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Capacitors survive extreme down-hole drilling conditions

Posted: 20 May 2015 ?? ?Print Version ?Bookmark and Share

Keywords:electronic controllers? capacitors? MLCCs? X7R? Highly Accelerated Life Testing?

At the forefront of engineering and technology, electronic controllers are being deployed in increasingly harsh environments, particularly in applications such as extracting offshore oil and gas, and also in sectors like aerospace, defence and automotive. New generations of components, including capacitors, are needed to withstand today's highest extremes of temperature, pressure, mechanical shock and vibration.

Extreme down-hole, and more
Today's oil exploration and production industry perfectly illustrates the increasing demands placed on high-tech equipment, and electronic components in particular. As easily accessible oilfields are exhausted, activities are moving into more extreme and challenging environments; drilling deeper, further, and often far offshore. With operating costs in the order of millions of dollars per day, any downtime caused by equipment failure can quickly become very expensive. Yet the conditions under which drilling and extraction equipment must operate have become extremely demanding.

One of today's deepest oil wells, the BP Tiber well discovered in 2009, lies in over 4000 feet of water off the Gulf of Mexico, and has been drilled to a depth of more than 35,000 feet. Projects like these are causing the industry to redefine the terms used to describe drilling conditions. The UK Energy Institute's Model Code Of Safe Practice originally standardized a definition for High-Pressure/High-Temperature (HPHT) wells, as having undisturbed bottom-well temperatures above 149C and needing pressure-control equipment with a rated working pressure of over 69MPa (10,000 psi). These limits are no longer adequate to distinguish today's most extreme wells, and new definitions are emerging. Although yet to become widely standardised, the ultra High-Pressure/High-Temperature (uHPHT) category now covers temperatures from 204C to 260C and pressure from 139MPa to 241MPa, while extremely High-Pressure/High-Temperature (xHPHT) refers to temperatures above 260C and pressures above 241MPa.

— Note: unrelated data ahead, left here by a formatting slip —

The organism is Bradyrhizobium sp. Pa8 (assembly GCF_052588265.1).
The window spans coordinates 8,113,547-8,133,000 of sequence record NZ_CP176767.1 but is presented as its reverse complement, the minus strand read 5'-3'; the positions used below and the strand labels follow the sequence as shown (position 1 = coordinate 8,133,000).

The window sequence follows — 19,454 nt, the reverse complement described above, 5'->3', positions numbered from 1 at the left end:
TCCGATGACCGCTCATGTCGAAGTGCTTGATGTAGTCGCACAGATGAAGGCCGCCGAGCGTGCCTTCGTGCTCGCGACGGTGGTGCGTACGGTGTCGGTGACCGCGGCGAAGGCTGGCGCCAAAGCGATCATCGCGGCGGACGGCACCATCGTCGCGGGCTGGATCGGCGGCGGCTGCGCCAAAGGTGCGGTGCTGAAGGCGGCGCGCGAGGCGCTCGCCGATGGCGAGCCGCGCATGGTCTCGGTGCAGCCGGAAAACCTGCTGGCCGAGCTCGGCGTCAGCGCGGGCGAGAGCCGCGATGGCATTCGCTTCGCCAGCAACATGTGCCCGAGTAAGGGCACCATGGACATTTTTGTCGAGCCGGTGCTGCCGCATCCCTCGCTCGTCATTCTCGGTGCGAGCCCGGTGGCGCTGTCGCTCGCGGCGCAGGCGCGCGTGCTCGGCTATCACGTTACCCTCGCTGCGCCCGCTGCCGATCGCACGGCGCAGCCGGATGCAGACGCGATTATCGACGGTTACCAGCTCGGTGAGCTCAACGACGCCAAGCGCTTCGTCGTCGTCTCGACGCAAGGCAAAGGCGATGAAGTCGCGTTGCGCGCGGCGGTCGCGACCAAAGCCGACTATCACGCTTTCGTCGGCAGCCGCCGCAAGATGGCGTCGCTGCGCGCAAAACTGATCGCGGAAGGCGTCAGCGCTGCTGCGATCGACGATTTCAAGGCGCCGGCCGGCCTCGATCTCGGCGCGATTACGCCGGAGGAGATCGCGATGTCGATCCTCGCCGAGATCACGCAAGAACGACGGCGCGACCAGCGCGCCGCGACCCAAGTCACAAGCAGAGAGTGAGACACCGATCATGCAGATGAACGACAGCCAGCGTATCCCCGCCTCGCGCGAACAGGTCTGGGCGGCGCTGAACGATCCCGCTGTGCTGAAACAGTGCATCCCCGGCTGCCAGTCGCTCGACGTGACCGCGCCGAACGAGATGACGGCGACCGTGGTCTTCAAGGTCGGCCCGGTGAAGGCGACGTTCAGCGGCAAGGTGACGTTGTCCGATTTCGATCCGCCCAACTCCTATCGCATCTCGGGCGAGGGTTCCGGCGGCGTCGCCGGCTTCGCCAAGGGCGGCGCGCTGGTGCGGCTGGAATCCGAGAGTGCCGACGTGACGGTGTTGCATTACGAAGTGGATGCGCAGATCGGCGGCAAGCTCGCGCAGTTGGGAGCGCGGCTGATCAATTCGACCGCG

In addition, the use of new processes such as hydraulic fracturing (fracking) and horizontal drilling introduce hazards such as high vibration and shock, which can challenge the electrical interconnections of electronic controllers and data loggers. At the same time, the control of equipment operating at very low depths is becoming more complex, requiring greater quantities of data to be monitored. As a result, electronic equipment must not only be more physically robust and highly reliable, but must also support extra data channels and functionality within tight space constraints. As demand for more sophisticated instrumentation increases, component size has become an important consideration.

Extreme down-hole drilling is just one example among many applications that expose electronic devices to extremely harsh environmental conditions. Geophysical probes, controls mounted in aircraft engine compartments, automotive hybrid and electric-vehicle power controllers, and modern defense systems are also subjected to increasingly harsh temperatures, mechanical shock, and vibration.

Designed for harsh environment
For some types of components, screening or characterization at high temperature is often adequate to verify suitable performance in the target environment. With other components, such as Multilayer Ceramic Capacitors (MLCCs) that are widely used for duties such as timing or tuning, pulse generation, decoupling, filtering, transient voltage suppression, blocking or energy storage, enhanced materials and construction can produce a better performing device.

MLCCs built using X7R dielectric materials provide an attractive combination of performance and economy for general-purpose applications. Devices with C0G dielectric, on the other hand, can maintain significantly more stable capacitance over a wide temperature range. To ensure the desired capacitance at the intended operating temperature, the designer can save valuable PCB real-estate by using a relatively small C0G MLCC rather than a physically larger X7R device that has higher capacitance.

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